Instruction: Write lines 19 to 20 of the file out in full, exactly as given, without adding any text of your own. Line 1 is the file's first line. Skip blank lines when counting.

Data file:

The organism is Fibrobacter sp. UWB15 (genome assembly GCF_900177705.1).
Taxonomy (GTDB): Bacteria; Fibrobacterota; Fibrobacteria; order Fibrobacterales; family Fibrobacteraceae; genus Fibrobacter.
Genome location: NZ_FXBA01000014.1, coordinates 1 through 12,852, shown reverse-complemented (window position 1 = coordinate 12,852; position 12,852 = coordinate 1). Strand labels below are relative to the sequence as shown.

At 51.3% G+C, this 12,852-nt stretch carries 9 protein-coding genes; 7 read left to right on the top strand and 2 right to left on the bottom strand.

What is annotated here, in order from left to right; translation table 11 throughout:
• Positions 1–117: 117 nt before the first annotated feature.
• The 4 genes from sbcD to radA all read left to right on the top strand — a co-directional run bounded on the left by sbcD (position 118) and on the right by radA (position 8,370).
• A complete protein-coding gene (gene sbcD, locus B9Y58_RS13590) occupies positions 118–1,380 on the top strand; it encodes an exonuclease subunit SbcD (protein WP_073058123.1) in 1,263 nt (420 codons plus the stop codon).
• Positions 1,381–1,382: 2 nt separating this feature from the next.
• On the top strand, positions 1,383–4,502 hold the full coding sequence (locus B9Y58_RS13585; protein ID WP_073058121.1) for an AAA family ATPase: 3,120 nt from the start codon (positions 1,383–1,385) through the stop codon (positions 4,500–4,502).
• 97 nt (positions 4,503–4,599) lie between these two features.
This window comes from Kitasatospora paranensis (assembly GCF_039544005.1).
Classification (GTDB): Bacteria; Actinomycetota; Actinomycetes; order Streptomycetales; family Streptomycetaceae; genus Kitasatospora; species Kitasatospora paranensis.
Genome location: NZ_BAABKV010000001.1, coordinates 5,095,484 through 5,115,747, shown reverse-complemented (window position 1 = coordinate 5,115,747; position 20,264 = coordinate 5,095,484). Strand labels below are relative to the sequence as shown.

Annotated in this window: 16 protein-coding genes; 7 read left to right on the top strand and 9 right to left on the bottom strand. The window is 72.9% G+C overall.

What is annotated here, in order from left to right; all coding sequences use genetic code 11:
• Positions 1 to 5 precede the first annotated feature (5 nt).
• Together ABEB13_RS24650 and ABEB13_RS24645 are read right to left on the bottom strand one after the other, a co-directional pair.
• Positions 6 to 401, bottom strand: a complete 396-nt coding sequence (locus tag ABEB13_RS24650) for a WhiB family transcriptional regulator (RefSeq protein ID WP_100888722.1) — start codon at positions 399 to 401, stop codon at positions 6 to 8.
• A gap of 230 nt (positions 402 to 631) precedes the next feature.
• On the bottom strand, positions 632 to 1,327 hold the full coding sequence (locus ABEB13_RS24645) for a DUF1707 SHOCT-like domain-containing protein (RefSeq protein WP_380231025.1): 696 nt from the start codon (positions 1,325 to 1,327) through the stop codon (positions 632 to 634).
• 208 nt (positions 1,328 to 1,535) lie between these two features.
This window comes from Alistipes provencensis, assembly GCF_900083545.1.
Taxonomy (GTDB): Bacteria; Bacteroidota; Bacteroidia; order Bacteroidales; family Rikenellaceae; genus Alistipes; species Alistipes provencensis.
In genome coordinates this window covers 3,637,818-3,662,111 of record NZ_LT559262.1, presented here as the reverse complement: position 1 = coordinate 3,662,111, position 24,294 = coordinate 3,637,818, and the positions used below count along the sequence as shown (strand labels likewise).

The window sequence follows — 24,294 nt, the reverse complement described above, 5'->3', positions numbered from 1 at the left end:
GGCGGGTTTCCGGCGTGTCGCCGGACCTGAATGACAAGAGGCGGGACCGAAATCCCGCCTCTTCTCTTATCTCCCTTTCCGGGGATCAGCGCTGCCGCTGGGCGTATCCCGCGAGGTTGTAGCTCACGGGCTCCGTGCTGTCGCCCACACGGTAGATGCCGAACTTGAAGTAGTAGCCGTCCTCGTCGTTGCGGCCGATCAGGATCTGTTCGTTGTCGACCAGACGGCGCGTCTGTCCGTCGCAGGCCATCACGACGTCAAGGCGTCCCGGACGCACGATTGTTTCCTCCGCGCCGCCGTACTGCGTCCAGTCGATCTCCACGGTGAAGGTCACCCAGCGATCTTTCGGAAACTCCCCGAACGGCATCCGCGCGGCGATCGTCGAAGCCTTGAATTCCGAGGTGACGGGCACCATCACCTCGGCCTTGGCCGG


• Positions 6 to 401, bottom strand: a complete 396-nt coding sequence (locus tag ABEB13_RS24650) for a WhiB family transcriptional regulator (RefSeq protein ID WP_100888722.1) — start codon at positions 399 to 401, stop codon at positions 6 to 8.
• A gap of 230 nt (positions 402 to 631) precedes the next feature.